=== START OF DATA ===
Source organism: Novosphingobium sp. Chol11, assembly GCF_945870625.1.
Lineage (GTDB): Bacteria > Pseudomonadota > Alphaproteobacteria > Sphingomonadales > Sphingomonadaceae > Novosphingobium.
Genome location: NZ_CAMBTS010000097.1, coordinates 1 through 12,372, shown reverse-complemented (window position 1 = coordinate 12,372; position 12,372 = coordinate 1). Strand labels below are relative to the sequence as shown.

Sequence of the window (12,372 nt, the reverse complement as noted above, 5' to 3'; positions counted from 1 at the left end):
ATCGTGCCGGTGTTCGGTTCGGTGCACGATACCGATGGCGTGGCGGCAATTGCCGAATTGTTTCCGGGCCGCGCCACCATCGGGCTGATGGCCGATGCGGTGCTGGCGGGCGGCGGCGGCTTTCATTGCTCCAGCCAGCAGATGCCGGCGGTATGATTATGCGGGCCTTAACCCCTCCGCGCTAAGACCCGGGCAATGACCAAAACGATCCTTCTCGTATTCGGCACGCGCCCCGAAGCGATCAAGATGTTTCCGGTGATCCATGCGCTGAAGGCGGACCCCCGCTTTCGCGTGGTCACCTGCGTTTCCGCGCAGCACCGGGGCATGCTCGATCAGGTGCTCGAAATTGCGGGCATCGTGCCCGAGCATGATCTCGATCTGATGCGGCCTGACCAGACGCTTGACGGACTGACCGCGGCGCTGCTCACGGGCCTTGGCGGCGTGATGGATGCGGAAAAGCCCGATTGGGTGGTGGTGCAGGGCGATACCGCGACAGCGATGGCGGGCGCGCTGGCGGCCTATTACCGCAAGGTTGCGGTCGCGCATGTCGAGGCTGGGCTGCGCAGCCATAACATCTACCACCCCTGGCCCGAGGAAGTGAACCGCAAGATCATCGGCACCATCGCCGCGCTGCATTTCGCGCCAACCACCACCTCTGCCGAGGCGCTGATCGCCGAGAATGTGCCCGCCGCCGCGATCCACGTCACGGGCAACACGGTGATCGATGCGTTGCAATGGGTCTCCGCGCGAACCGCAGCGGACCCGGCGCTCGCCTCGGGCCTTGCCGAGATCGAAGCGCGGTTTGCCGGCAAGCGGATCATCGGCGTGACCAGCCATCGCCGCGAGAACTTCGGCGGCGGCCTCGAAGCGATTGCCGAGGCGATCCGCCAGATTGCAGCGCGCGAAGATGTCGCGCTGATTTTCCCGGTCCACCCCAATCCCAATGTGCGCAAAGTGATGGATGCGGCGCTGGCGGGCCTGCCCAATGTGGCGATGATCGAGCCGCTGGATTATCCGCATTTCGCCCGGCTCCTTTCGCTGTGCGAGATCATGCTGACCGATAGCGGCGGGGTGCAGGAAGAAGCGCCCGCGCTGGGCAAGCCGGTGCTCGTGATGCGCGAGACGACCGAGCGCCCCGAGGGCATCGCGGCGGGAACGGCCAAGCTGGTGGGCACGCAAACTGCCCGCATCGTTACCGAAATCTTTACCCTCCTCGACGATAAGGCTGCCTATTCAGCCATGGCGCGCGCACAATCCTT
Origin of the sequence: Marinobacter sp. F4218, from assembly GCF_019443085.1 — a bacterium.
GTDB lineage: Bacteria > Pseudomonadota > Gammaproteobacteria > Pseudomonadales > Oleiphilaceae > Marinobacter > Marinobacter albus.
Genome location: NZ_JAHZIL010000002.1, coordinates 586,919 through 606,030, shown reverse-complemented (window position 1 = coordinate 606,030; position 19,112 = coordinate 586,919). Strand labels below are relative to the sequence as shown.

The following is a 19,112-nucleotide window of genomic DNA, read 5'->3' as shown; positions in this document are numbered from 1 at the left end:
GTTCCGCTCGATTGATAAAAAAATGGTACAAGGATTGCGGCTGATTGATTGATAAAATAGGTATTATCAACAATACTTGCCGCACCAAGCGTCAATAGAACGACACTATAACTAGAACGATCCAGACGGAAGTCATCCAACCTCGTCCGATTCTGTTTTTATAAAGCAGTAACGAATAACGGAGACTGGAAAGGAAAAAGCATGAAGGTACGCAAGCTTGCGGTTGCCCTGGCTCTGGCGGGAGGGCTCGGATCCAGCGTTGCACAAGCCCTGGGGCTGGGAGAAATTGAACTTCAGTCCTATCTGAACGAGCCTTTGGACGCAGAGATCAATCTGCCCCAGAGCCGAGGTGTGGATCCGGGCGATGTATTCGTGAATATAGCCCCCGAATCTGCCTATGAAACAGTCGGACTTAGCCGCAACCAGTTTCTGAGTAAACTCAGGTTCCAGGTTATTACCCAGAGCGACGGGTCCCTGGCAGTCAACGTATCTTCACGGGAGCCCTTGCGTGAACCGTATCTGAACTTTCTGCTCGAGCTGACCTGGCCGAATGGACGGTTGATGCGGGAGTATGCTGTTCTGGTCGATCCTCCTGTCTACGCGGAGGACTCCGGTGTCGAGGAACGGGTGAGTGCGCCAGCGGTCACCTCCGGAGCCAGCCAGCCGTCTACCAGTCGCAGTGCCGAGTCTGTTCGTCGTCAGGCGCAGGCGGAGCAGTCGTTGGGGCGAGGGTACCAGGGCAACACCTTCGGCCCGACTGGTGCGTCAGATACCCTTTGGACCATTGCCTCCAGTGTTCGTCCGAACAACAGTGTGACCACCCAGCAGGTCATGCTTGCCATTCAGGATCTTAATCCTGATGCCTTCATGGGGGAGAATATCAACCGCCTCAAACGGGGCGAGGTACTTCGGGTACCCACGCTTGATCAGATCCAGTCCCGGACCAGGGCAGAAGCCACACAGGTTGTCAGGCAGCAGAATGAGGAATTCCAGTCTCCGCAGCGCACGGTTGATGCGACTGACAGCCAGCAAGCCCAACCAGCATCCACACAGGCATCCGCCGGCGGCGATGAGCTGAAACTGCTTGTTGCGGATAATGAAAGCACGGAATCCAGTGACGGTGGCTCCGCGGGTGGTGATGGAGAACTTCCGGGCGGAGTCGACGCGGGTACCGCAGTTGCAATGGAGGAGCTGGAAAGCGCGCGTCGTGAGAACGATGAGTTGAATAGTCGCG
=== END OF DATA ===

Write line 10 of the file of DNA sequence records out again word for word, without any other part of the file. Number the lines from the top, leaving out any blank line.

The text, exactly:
GTTCCGCTCGATTGATAAAAAAATGGTACAAGGATTGCGGCTGATTGATTGATAAAATAGGTATTATCAACAATACTTGCCGCACCAAGCGTCAATAGAACGACACTATAACTAGAACGATCCAGACGGAAGTCATCCAACCTCGTCCGATTCTGTTTTTATAAAGCAGTAACGAATAACGGAGACTGGAAAGGAAAAAGCATGAAGGTACGCAAGCTTGCGGTTGCCCTGGCTCTGGCGGGAGGGCTCGGATCCAGCGTTGCACAAGCCCTGGGGCTGGGAGAAATTGAACTTCAGTCCTATCTGAACGAGCCTTTGGACGCAGAGATCAATCTGCCCCAGAGCCGAGGTGTGGATCCGGGCGATGTATTCGTGAATATAGCCCCCGAATCTGCCTATGAAACAGTCGGACTTAGCCGCAACCAGTTTCTGAGTAAACTCAGGTTCCAGGTTATTACCCAGAGCGACGGGTCCCTGGCAGTCAACGTATCTTCACGGGAGCCCTTGCGTGAACCGTATCTGAACTTTCTGCTCGAGCTGACCTGGCCGAATGGACGGTTGATGCGGGAGTATGCTGTTCTGGTCGATCCTCCTGTCTACGCGGAGGACTCCGGTGTCGAGGAACGGGTGAGTGCGCCAGCGGTCACCTCCGGAGCCAGCCAGCCGTCTACCAGTCGCAGTGCCGAGTCTGTTCGTCGTCAGGCGCAGGCGGAGCAGTCGTTGGGGCGAGGGTACCAGGGCAACACCTTCGGCCCGACTGGTGCGTCAGATACCCTTTGGACCATTGCCTCCAGTGTTCGTCCGAACAACAGTGTGACCACCCAGCAGGTCATGCTTGCCATTCAGGATCTTAATCCTGATGCCTTCATGGGGGAGAATATCAACCGCCTCAAACGGGGCGAGGTACTTCGGGTACCCACGCTTGATCAGATCCAGTCCCGGACCAGGGCAGAAGCCACACAGGTTGTCAGGCAGCAGAATGAGGAATTCCAGTCTCCGCAGCGCACGGTTGATGCGACTGACAGCCAGCAAGCCCAACCAGCATCCACACAGGCATCCGCCGGCGGCGATGAGCTGAAACTGCTTGTTGCGGATAATGAAAGCACGGAATCCAGTGACGGTGGCTCCGCGGGTGGTGATGGAGAACTTCCGGGCGGAGTCGACGCGGGTACCGCAGTTGCAATGGAGGAGCTGGAAAGCGCGCGTCGTGAGAACGATGAGTTGAATAGTCGCG